Data backup has the nasty misconception that it’s only worth having if you actually use it, but this isn’t necessarily the case. Businesses let this misconception get in the way of an important aspect of business continuity, simply because they don’t want to waste money on something that they won’t actually need. Little do they know that data backup is the only thing standing in the way of your organization failing forever.
There are certain parts of backup and disaster recovery that business owners like yourself need to determine before investing in a solution. You can break the average enterprise-level data backup solution into three distinct parts–all of which work together to ensure you reap a positive return on your investment, with or without a data loss incident.
First, you’ll need to choose a backup platform. Small businesses have a lot of options, like network attached storage, hard disk drives, and tape backup drives, but by far the most efficient one is cloud storage. No matter the system you use for your data backup, though, you should always look at your data as an asset. Therefore, it needs to be protected in whatever way you can to ensure its continued safety and longevity.
Reciprocal Technologies can offer you a comprehensive data backup and disaster recovery solution that uses network-attached storage to push copies of your data to the cloud, where it’s safe from external threats. This is the kind of data backup that every organization needs–the end-to-end data backup that keeps an infrastructure safe even under the worst scenarios.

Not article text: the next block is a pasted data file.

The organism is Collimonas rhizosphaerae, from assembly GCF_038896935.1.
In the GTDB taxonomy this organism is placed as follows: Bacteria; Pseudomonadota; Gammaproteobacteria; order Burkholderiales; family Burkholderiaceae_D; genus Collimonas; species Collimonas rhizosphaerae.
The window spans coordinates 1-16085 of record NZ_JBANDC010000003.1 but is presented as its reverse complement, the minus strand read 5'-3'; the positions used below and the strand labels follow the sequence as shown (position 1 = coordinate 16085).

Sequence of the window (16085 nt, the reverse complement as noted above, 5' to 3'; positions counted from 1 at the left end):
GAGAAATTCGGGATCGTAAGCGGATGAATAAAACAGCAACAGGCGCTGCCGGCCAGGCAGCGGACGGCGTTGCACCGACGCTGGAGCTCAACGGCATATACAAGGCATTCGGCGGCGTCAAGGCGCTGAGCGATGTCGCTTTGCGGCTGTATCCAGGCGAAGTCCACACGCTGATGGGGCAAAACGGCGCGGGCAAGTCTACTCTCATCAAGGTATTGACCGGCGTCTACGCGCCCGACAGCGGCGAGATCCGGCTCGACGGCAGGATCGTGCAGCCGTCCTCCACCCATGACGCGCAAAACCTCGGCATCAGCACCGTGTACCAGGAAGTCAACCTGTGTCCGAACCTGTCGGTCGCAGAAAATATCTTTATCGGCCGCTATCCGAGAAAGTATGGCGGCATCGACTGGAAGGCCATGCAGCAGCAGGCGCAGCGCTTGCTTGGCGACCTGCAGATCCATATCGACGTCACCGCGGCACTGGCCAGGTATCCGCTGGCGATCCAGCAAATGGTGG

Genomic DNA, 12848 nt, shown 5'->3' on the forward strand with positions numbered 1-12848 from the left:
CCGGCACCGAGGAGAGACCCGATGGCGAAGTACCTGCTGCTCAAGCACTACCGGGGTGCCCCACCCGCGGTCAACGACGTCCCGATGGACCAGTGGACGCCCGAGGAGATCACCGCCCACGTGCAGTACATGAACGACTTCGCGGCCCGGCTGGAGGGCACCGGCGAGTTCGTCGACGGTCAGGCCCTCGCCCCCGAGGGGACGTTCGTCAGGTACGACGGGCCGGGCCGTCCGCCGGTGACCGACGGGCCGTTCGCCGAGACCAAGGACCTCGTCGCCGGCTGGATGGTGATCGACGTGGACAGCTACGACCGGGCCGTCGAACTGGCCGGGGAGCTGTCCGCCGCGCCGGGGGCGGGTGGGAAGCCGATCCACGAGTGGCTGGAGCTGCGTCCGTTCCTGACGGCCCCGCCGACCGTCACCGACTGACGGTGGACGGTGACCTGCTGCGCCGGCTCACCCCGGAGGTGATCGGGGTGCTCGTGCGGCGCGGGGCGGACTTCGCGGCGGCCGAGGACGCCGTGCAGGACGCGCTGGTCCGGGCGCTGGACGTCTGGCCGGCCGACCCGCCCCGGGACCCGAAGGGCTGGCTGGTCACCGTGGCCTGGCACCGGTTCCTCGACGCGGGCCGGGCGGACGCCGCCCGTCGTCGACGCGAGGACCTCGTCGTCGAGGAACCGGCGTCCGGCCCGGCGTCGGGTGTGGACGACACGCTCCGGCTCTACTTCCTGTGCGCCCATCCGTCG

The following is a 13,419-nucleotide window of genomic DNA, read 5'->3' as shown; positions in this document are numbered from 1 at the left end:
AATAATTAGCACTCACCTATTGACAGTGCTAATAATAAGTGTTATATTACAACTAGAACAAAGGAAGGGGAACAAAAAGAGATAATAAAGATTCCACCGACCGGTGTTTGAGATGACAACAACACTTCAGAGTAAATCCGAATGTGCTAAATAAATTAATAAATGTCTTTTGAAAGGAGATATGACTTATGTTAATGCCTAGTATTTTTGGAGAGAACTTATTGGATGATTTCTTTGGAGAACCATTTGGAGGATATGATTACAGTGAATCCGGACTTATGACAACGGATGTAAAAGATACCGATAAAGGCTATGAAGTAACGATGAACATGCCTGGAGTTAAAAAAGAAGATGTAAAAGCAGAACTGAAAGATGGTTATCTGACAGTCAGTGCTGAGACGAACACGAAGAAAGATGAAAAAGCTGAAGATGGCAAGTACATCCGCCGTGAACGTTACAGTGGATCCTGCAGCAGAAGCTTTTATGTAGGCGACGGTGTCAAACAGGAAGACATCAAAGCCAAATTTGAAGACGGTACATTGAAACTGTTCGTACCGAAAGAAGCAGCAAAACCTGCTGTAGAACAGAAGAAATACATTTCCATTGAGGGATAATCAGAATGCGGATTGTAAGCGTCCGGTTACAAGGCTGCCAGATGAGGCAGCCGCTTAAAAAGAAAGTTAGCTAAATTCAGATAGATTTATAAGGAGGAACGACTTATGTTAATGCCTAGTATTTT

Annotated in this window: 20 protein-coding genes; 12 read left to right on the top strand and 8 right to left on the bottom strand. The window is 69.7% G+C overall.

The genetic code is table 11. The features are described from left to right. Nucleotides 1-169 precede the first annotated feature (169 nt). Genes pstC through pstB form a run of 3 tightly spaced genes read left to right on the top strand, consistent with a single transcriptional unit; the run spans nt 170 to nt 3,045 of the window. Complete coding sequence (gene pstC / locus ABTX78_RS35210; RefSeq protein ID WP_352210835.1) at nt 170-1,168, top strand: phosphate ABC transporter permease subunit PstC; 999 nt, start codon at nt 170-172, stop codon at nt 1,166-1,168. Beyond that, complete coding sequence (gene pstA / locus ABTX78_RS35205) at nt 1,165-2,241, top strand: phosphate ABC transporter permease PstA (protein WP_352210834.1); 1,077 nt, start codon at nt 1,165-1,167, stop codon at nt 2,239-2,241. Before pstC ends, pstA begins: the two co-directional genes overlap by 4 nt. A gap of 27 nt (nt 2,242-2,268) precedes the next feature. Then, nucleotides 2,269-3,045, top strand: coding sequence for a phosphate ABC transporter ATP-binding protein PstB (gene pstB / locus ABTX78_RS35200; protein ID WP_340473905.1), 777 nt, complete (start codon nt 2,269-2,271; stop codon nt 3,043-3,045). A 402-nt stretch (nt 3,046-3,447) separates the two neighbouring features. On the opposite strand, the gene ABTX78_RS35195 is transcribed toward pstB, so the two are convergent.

Some data isn’t necessarily important, though. Small businesses collect a lot of data, and it can be difficult to gauge the importance of some of the minor data that you collect. Data analytics help your business determine what data is most important, and what you can do to keep it safe.
If you want to yield a positive ROI, data recovery is where this begins. Your organization needs to set acceptable parameters for how much data you want to restore. You’ll need to clearly define both a recovery time objective (RTO) and a recovery point objective (RPO). It’s critical that you should have both of these outlined before investing in a data recovery system.
Your recovery point objective is determined by how much data you need to have restored to keep operations going, while recovery time objective is how much time can your business sustain itself without it’s data. These figures aren’t necessarily static, as they will likely change over time as your business’ needs change. Different systems might carry different data, so naturally they will have varying RTOs and RPOs.
The ROI Equation
Now it’s time to put together your return on investment in the form of a calculated equation. This is great for determining value because numbers are hard to argue with, whereas an opinion might only provide a subjective value that can easily be discarded.
- Determine your business’s hourly realized revenue. This will be the amount of revenue your organization takes in over the year and divided by the total working hours of your staff.
- Identify how much you can stand to lose both with and without a data backup system.
- Multiply the hourly realized revenue with both figures you calculated in the last step. Next, take down the difference. This will represent your total avoided loss in the form of dollars.
- Once you’ve done this, plug the figure into the following formula to measure your backup system’s ROI.
ROI = (Avoided loss – Cost of backup and recovery system x 100%)
The numbers say it all–a data backup solution yields a positive return on investment, with or without your organization suffering from a disaster. If your business wants to get started with data backup, reach out to Reciprocal Technologies at (317) 759-3972.